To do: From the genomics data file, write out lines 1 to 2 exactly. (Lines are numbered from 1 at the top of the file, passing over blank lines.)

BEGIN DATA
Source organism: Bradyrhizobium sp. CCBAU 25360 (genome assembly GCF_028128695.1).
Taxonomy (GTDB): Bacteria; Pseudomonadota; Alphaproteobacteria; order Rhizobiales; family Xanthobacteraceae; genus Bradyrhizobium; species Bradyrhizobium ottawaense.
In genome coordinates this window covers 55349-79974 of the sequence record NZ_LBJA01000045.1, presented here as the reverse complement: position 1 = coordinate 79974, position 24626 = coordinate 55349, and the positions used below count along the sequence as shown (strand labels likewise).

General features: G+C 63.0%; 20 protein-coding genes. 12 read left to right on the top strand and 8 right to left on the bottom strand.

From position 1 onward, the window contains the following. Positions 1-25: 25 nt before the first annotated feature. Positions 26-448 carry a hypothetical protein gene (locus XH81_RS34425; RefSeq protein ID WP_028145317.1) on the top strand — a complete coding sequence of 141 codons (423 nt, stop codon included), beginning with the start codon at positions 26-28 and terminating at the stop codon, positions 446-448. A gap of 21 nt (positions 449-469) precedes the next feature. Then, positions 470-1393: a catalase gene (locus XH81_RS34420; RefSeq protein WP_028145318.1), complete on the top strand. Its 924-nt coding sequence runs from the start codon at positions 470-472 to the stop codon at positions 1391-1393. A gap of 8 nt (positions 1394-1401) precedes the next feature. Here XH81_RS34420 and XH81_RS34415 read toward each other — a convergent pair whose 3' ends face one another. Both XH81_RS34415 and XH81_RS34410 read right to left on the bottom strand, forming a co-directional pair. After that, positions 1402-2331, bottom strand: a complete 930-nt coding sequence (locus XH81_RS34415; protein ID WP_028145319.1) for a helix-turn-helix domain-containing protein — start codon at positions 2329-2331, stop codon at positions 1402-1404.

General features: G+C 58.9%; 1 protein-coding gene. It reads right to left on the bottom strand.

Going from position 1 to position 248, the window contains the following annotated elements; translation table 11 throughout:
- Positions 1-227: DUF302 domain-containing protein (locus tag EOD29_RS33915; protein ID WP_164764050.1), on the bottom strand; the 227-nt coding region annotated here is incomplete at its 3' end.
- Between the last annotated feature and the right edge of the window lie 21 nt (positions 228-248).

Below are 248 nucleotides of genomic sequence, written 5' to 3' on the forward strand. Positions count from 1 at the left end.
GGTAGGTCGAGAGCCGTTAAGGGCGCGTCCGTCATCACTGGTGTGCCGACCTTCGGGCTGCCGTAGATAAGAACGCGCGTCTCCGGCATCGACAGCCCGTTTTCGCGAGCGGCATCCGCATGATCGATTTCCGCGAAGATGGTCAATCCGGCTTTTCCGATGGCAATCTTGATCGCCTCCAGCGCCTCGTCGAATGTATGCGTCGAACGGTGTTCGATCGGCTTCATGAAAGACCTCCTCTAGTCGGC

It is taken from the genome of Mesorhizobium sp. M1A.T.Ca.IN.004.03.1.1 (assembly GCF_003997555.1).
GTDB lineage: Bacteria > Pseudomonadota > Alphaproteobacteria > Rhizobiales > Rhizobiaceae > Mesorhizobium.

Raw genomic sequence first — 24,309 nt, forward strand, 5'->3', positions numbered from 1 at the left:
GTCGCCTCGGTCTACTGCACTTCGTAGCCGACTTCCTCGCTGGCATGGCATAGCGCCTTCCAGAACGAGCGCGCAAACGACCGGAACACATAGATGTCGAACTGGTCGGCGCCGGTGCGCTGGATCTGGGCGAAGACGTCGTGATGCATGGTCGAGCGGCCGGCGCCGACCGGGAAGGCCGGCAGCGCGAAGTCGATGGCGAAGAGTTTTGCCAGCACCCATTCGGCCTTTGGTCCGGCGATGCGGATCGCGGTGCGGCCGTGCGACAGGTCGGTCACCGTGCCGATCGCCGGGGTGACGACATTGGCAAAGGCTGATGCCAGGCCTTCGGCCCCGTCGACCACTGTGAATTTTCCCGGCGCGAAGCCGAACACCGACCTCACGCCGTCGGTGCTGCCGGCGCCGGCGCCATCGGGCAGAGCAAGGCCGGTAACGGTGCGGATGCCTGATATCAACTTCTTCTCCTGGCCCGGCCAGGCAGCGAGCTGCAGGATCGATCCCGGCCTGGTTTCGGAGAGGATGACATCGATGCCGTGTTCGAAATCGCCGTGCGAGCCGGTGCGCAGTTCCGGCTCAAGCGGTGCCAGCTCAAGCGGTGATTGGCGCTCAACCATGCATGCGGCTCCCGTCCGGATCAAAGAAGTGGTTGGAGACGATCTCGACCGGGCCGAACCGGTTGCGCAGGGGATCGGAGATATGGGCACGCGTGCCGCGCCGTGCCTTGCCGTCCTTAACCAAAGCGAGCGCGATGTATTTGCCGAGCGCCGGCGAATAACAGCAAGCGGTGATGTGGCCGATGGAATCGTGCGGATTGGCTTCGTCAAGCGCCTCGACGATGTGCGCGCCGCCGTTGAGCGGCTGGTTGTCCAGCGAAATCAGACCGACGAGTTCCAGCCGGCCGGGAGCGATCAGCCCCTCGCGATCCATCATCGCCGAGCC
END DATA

Source organism: Bradyrhizobium sp. CCBAU 25360 (genome assembly GCF_028128695.1).
Taxonomy (GTDB): Bacteria; Pseudomonadota; Alphaproteobacteria; order Rhizobiales; family Xanthobacteraceae; genus Bradyrhizobium; species Bradyrhizobium ottawaense.